Ozvortex gives a very detailed account of the game on his blog.

Sunday, December 28, 2008


Yes, we all miss Scrabblette but we're not all quite so demonstrably miserable!

Saturday, December 27, 2008


I received a gift voucher from a games store from Miss Jane for Christmas (thank you Miss Jane!) so yesterday as our part of stimulating the economy we headed off to the new LGS to spend some money. I was quite impressed - they do have a large range. Sadly my wishlist has shrunk a lot over the last year, and there were no intersections. However, as usual, Scrabblette found a new word game - Word Spin, and we decided we also needed Anasazi. I've sort of avoided Anasazi because it rates very badly on BGG. However, those 2 games took my total of games owned (not counting books, but counting expansions) to 400.

Word Spin is a very cool set of bits, but the game is not very interesting. We sort of made up some rules and played while I was watching the cricket. I think next time we play we'll need to make the rules a bit more solid. Also, it's a game that can benefit from having multiple sets.

We played Anasazi this afternoon, and I was confident during the whole game that I was well ahead. I thought Scrabblette's secret colour was white, and I had more of those than she did. At the end, she got a majority only in red, though reds were worth 4 points each. Then we revealed secret colours, and she had red! So reds were worth 8 points each for her! The final score was 51 to me, 50 to Scrabblette, and I'd hung on for the narrowest of victories.

In other news, Scrabblette is off to India for a holiday in a couple of hours. That will leave me (and the dog, and the kid, half the time) home by ourselves for 4 weeks. Normally I would cope easily but I'm sick at the moment, with a viral thing I think I got from the kid, and I'm not very enthusiastic about having to look after myself. Still, it's better to be sick at home than to be sick on a flight. I'd like to get a lot of gaming done while Scrabblette is away, but I can't see myself going anywhere very much for a week.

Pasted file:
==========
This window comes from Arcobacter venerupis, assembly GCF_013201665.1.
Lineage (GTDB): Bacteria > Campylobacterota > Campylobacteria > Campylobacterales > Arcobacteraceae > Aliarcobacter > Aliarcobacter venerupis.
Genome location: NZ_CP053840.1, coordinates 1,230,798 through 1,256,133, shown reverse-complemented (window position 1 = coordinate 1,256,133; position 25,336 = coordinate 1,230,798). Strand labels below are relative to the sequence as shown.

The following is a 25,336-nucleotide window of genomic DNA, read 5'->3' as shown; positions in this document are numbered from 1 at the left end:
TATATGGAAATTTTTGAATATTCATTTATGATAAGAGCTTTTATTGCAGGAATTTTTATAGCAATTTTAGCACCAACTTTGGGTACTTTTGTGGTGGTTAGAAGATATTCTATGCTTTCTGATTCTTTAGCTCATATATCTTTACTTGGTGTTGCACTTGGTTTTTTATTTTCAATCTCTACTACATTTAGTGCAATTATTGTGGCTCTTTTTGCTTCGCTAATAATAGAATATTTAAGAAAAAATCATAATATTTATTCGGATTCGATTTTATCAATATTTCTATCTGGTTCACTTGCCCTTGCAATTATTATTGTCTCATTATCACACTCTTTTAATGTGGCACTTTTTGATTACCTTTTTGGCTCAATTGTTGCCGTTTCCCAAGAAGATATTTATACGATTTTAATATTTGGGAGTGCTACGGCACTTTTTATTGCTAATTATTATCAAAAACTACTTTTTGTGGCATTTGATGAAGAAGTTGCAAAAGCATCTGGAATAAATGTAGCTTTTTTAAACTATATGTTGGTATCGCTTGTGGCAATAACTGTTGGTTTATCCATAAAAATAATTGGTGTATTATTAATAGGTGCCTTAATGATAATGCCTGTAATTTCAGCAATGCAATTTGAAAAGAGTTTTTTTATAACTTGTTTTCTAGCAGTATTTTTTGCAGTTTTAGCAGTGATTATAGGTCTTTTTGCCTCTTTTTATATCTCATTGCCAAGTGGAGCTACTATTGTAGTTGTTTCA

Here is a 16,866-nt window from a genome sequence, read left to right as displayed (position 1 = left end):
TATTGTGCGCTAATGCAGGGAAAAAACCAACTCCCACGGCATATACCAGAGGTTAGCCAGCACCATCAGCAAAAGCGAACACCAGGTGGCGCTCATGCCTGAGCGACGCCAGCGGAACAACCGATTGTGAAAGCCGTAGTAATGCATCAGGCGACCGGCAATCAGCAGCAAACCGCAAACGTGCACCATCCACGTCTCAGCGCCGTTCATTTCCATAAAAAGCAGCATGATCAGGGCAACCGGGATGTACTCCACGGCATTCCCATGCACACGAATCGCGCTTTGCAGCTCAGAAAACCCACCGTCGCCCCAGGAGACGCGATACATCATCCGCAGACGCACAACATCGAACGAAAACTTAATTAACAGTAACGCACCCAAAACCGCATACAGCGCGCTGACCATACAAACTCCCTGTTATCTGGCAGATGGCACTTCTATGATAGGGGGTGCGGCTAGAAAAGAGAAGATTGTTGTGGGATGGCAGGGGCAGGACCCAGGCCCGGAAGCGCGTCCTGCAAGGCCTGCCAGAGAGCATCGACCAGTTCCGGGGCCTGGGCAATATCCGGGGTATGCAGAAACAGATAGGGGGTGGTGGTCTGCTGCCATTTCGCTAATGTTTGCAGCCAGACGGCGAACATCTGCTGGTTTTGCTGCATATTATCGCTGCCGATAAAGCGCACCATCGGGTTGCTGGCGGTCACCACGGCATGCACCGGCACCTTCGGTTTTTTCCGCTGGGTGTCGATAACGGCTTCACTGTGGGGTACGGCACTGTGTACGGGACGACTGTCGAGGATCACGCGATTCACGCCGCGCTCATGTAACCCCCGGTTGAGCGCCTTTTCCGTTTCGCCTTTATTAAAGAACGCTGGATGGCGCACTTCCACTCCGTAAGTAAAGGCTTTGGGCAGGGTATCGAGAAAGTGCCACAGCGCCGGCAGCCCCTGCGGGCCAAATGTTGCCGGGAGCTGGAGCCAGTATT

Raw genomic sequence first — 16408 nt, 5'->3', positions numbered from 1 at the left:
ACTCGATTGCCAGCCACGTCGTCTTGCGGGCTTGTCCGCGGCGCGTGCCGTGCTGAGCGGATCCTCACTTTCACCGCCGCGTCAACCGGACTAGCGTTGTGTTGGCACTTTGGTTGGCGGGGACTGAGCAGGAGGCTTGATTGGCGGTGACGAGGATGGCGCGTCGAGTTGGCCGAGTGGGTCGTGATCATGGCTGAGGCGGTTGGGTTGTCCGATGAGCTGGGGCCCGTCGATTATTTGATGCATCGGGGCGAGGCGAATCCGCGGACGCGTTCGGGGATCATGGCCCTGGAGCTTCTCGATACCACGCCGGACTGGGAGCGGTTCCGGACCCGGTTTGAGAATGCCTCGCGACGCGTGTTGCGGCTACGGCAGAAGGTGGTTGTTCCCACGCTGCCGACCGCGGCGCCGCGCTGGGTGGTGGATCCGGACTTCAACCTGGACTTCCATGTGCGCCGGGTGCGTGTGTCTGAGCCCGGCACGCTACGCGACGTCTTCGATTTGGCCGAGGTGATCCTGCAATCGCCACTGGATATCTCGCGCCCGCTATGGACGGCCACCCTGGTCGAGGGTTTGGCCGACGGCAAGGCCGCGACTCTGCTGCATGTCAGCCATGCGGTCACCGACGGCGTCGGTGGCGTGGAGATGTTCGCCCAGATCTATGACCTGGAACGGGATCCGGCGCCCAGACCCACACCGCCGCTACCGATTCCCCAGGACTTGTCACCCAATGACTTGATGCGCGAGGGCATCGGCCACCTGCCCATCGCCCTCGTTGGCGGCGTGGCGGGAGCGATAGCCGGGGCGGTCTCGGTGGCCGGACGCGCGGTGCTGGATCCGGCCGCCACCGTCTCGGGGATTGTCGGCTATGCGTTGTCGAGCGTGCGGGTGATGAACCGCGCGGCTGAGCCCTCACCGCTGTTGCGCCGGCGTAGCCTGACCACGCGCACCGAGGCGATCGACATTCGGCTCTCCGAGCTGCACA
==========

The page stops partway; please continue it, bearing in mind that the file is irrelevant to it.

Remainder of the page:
Sunday, December 21, 2008

John the Meat-Seller Goes To Monte Carlo

John the meat-seller has been continuing his adventures. Last time we talked about John he had been a meat-seller, clay deliveryman, carpenter and master brewer, and had scored 70 points in the 4th game of the campaign.

He started the 5th game with 4 food which gave him a comfortable buffer at the start of the game. The occupations available included the plow maker (when you plow, pay a food to plow an extra field) so my plan for the first phase was an occupation, 2 plows, 4 grain, and a sow. That gave me bucketloads of grain, an advantage which I mostly failed to exploit - after all, I was a meat-seller, not a baker. It was a lacklustre game, and John scored 68 with a target of 64. The other occupation I took was seasonal worker, and I think it was my enthusiasm to use that which caused most of the problems.

Game 6 started with the plow maker as the kept occupation, of course, but only 2 food left over, and they got used up doing the plowing. The best occupation on offer was the stone carrier (when you take stone you get an extra one). That not only gave me access to more stone, but also let me get enough stone to do useful things a turn earlier. That was much more of an advantage than I'd guessed. In addition to the usual Clay Oven, John was able to build a Stone Oven... and a Well and a Reed Pond and a Bean Field and a Basketmaker's Workshop and a Half-Timbered House. All of those children were kept busy busy busy! Of course the score was huge - 77, compared to a target of 65.

At this point I wondered about the wisdom of continuing to play the campaign - 77 points is enough to claim a win, and each game is similar to all of the previous ones. I wanted to see what occupation John would learn next, so I continued. So we're in Game 7 - John has 6 permanent occupation cards and only gets dealt one occupation. Luckily it was useful - the Mason. He gives you a free stone room once when you have 4 stone rooms. I realised that gave me an opportunity - if I was going to get a room for free, I could pay for one less, and if I declined to build the wooden one I'd been doing I could use wood earlier in the game for fencing.